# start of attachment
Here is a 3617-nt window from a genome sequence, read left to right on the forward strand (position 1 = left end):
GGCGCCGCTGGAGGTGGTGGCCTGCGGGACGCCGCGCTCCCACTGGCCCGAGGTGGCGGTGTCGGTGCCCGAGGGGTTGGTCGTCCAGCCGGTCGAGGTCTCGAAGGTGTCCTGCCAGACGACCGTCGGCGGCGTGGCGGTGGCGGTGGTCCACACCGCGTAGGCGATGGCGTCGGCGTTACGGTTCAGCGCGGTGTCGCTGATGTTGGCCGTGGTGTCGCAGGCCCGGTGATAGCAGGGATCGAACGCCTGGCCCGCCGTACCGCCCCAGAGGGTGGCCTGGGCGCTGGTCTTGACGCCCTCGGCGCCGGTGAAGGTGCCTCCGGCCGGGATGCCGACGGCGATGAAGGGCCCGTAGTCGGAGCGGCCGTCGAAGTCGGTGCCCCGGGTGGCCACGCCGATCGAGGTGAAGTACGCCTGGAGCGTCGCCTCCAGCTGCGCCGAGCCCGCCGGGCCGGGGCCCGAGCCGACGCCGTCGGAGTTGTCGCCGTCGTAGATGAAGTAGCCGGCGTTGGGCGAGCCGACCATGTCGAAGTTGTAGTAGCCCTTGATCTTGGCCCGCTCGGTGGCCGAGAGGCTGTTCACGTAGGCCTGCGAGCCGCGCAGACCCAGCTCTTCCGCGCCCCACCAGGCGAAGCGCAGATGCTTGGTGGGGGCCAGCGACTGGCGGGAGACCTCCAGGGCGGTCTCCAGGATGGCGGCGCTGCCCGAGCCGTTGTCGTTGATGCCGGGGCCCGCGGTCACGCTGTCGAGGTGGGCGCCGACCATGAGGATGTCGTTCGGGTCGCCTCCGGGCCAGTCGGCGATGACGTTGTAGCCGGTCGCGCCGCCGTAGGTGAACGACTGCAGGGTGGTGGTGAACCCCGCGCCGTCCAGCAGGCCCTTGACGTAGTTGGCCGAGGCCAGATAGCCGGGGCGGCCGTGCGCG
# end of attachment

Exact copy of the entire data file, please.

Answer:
Here is a 3617-nt window from a genome sequence, read left to right on the forward strand (position 1 = left end):
GGCGCCGCTGGAGGTGGTGGCCTGCGGGACGCCGCGCTCCCACTGGCCCGAGGTGGCGGTGTCGGTGCCCGAGGGGTTGGTCGTCCAGCCGGTCGAGGTCTCGAAGGTGTCCTGCCAGACGACCGTCGGCGGCGTGGCGGTGGCGGTGGTCCACACCGCGTAGGCGATGGCGTCGGCGTTACGGTTCAGCGCGGTGTCGCTGATGTTGGCCGTGGTGTCGCAGGCCCGGTGATAGCAGGGATCGAACGCCTGGCCCGCCGTACCGCCCCAGAGGGTGGCCTGGGCGCTGGTCTTGACGCCCTCGGCGCCGGTGAAGGTGCCTCCGGCCGGGATGCCGACGGCGATGAAGGGCCCGTAGTCGGAGCGGCCGTCGAAGTCGGTGCCCCGGGTGGCCACGCCGATCGAGGTGAAGTACGCCTGGAGCGTCGCCTCCAGCTGCGCCGAGCCCGCCGGGCCGGGGCCCGAGCCGACGCCGTCGGAGTTGTCGCCGTCGTAGATGAAGTAGCCGGCGTTGGGCGAGCCGACCATGTCGAAGTTGTAGTAGCCCTTGATCTTGGCCCGCTCGGTGGCCGAGAGGCTGTTCACGTAGGCCTGCGAGCCGCGCAGACCCAGCTCTTCCGCGCCCCACCAGGCGAAGCGCAGATGCTTGGTGGGGGCCAGCGACTGGCGGGAGACCTCCAGGGCGGTCTCCAGGATGGCGGCGCTGCCCGAGCCGTTGTCGTTGATGCCGGGGCCCGCGGTCACGCTGTCGAGGTGGGCGCCGACCATGAGGATGTCGTTCGGGTCGCCTCCGGGCCAGTCGGCGATGACGTTGTAGCCGGTCGCGCCGCCGTAGGTGAACGACTGCAGGGTGGTGGTGAACCCCGCGCCGTCCAGCAGGCCCTTGACGTAGTTGGCCGAGGCCAGATAGCCGGGGCGGCCGTGCGCG